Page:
Case Study 1 Couple Work
Note: This is a composite example to protect client confidentiality.
Emma and Michael are both in their mid-40s. They have two teenage children, one of whom was experiencing anxiety issues that started when the family relocated to a new area two years previously. They had moved so that the couple could spend less time commuting to their increasingly demanding jobs, but the time saved was instead being spent working longer hours at their respective offices. Michael’s mother had died after a short illness around the time of the move, which Emma said he was reticent to talk about with her.
They both described their once intimate relationship as becoming distant and bitter. Whenever they tried to talk about what was happening, the conversation turned quickly into an argument, and then Michael would walk away. This made Emma even angrier. She would follow him, shouting and demanding answers to her questions. Emma had recently discovered messages on Michael’s phone between him and an old friend in which he had been sharing his worries and feelings about their child, his mother’s death and the problems in their relationship. Emma felt betrayed and exposed. She had given Michael an ultimatum that, unless they attended couple therapy, their relationship was over.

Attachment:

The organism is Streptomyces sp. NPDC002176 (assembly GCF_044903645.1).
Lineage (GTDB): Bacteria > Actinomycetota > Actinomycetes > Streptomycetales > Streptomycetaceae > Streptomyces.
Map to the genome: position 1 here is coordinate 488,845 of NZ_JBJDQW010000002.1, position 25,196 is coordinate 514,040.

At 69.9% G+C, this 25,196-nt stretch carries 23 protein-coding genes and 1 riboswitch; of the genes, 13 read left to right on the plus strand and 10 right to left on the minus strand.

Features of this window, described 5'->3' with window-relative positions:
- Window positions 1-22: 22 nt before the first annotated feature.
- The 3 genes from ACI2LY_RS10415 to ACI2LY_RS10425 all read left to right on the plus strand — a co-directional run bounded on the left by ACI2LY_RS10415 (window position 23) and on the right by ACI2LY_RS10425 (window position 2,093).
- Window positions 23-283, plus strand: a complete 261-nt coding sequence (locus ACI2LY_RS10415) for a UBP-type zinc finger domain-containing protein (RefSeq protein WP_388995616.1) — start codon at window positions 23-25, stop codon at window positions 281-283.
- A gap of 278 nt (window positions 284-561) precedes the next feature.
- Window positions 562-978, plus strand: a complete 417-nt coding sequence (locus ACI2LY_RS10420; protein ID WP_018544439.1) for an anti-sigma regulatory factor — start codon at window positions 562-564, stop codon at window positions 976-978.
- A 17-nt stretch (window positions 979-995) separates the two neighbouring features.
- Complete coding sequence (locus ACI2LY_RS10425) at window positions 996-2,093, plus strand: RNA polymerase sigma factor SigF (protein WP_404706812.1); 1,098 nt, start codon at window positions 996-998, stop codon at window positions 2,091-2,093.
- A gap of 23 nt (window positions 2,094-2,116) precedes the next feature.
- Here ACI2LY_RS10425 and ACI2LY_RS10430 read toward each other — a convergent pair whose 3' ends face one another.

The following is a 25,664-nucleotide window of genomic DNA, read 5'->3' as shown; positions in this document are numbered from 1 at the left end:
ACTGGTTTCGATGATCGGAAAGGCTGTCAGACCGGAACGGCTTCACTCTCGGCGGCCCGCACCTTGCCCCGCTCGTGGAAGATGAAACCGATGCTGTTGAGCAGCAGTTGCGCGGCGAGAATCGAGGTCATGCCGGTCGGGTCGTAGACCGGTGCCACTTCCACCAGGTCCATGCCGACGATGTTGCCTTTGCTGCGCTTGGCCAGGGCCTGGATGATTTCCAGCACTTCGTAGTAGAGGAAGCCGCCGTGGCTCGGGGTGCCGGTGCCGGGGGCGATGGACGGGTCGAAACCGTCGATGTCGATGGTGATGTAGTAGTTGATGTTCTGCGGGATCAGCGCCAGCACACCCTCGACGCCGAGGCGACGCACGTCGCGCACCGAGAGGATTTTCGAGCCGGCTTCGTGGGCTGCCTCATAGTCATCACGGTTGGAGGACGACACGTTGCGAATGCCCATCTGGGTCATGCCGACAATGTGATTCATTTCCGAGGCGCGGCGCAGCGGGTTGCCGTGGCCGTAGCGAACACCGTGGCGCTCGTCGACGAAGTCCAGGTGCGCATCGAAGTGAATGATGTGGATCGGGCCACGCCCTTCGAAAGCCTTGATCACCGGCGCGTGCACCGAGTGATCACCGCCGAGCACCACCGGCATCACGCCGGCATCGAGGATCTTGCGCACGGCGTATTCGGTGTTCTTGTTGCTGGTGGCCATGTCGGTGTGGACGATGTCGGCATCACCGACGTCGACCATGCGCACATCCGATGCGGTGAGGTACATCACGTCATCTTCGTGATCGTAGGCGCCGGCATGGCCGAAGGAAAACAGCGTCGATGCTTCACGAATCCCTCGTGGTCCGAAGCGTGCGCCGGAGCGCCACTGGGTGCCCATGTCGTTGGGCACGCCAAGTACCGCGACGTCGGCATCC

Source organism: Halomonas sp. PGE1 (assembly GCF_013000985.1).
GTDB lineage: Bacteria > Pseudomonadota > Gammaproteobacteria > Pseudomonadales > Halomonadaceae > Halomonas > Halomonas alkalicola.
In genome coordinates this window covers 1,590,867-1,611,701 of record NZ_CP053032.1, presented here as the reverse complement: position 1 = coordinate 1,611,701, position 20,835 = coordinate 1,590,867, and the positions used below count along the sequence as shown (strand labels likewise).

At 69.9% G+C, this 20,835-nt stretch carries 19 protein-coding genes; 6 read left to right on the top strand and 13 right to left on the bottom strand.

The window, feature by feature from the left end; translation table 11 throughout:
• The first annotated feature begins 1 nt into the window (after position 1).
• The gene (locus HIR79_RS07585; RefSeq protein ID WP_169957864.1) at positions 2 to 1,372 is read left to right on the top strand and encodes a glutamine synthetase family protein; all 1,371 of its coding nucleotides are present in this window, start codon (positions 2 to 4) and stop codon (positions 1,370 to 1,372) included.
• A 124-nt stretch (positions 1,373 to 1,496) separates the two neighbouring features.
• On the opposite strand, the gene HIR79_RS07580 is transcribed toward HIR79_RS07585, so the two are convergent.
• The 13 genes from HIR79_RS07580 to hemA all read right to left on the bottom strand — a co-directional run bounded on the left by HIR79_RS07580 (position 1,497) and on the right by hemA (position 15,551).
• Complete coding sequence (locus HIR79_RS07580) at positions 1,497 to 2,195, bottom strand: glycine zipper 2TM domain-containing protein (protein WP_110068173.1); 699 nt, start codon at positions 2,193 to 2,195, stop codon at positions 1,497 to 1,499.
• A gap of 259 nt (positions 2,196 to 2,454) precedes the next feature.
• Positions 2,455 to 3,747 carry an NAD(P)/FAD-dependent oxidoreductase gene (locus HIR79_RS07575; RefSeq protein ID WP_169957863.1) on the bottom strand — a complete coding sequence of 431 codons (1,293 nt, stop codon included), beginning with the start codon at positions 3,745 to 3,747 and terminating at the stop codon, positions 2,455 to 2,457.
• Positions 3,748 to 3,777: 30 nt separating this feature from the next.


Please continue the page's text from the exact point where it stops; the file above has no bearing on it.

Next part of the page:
For brevity and because this is only a short introduction to the Rainbow Map and associated concepts, I am going to leave out the host of considerations and thoughts that would precede and accompany its use with clients. These include how and when to introduce it; whether the couple or the therapist should choose which of them experiences it first; how much does dominance and fear play a role in that choice, and whether to use the Rainbow Map at all. Such issues explain why I have, to date, only trained experienced therapists. I have created the Rainbow Map website (www.rainbowmap. org) to provide more information to those interested in the approach and to support practitioners who have been trained to use it and have access to the therapists’ area, which holds resources such as the Rainbow Map Aide Memoire.